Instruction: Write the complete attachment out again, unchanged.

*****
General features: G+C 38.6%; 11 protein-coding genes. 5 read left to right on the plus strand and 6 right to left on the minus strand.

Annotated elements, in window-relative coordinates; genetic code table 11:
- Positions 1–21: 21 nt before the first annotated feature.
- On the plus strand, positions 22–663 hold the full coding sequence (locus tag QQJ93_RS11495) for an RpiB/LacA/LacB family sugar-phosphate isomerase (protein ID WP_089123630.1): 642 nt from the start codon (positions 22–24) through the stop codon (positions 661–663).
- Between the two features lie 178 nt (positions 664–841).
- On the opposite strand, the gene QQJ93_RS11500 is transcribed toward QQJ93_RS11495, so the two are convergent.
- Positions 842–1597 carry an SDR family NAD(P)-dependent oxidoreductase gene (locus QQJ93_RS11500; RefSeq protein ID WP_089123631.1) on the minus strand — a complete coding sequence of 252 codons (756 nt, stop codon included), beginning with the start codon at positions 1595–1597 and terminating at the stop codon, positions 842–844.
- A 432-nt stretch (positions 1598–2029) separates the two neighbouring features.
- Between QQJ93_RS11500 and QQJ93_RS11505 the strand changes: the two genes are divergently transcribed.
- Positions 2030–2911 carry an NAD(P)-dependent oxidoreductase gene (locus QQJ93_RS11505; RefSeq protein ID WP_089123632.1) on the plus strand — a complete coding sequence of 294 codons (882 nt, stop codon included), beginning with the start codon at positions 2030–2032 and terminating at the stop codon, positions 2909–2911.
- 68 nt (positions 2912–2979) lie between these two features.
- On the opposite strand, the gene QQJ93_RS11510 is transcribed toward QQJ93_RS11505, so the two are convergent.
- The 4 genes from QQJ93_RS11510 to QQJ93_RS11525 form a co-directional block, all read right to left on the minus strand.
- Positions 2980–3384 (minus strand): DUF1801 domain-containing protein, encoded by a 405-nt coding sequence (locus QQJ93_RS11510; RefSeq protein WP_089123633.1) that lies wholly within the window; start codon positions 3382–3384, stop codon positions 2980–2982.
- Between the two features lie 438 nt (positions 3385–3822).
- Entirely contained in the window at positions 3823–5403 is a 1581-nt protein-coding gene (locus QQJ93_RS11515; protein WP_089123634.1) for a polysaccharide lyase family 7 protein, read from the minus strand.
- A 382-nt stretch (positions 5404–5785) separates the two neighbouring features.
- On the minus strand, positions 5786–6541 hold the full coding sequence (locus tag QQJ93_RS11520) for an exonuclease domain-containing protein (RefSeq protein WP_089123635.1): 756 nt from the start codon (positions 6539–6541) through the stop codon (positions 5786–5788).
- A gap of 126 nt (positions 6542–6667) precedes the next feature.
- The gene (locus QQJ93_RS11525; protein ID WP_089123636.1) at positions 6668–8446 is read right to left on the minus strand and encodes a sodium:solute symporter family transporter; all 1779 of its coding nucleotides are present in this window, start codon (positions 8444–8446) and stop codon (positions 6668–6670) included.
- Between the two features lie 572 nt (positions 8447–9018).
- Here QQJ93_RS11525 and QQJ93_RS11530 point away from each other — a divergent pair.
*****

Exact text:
General features: G+C 38.6%; 11 protein-coding genes. 5 read left to right on the plus strand and 6 right to left on the minus strand.

Annotated elements, in window-relative coordinates; genetic code table 11:
- Positions 1–21: 21 nt before the first annotated feature.
- On the plus strand, positions 22–663 hold the full coding sequence (locus tag QQJ93_RS11495) for an RpiB/LacA/LacB family sugar-phosphate isomerase (protein ID WP_089123630.1): 642 nt from the start codon (positions 22–24) through the stop codon (positions 661–663).
- Between the two features lie 178 nt (positions 664–841).
- On the opposite strand, the gene QQJ93_RS11500 is transcribed toward QQJ93_RS11495, so the two are convergent.
- Positions 842–1597 carry an SDR family NAD(P)-dependent oxidoreductase gene (locus QQJ93_RS11500; RefSeq protein ID WP_089123631.1) on the minus strand — a complete coding sequence of 252 codons (756 nt, stop codon included), beginning with the start codon at positions 1595–1597 and terminating at the stop codon, positions 842–844.
- A 432-nt stretch (positions 1598–2029) separates the two neighbouring features.
- Between QQJ93_RS11500 and QQJ93_RS11505 the strand changes: the two genes are divergently transcribed.
- Positions 2030–2911 carry an NAD(P)-dependent oxidoreductase gene (locus QQJ93_RS11505; RefSeq protein ID WP_089123632.1) on the plus strand — a complete coding sequence of 294 codons (882 nt, stop codon included), beginning with the start codon at positions 2030–2032 and terminating at the stop codon, positions 2909–2911.
- 68 nt (positions 2912–2979) lie between these two features.
- On the opposite strand, the gene QQJ93_RS11510 is transcribed toward QQJ93_RS11505, so the two are convergent.
- The 4 genes from QQJ93_RS11510 to QQJ93_RS11525 form a co-directional block, all read right to left on the minus strand.
- Positions 2980–3384 (minus strand): DUF1801 domain-containing protein, encoded by a 405-nt coding sequence (locus QQJ93_RS11510; RefSeq protein WP_089123633.1) that lies wholly within the window; start codon positions 3382–3384, stop codon positions 2980–2982.
- Between the two features lie 438 nt (positions 3385–3822).
- Entirely contained in the window at positions 3823–5403 is a 1581-nt protein-coding gene (locus QQJ93_RS11515; protein WP_089123634.1) for a polysaccharide lyase family 7 protein, read from the minus strand.
- A 382-nt stretch (positions 5404–5785) separates the two neighbouring features.
- On the minus strand, positions 5786–6541 hold the full coding sequence (locus tag QQJ93_RS11520) for an exonuclease domain-containing protein (RefSeq protein WP_089123635.1): 756 nt from the start codon (positions 6539–6541) through the stop codon (positions 5786–5788).
- A gap of 126 nt (positions 6542–6667) precedes the next feature.
- The gene (locus QQJ93_RS11525; protein ID WP_089123636.1) at positions 6668–8446 is read right to left on the minus strand and encodes a sodium:solute symporter family transporter; all 1779 of its coding nucleotides are present in this window, start codon (positions 8444–8446) and stop codon (positions 6668–6670) included.
- Between the two features lie 572 nt (positions 8447–9018).
- Here QQJ93_RS11525 and QQJ93_RS11530 point away from each other — a divergent pair.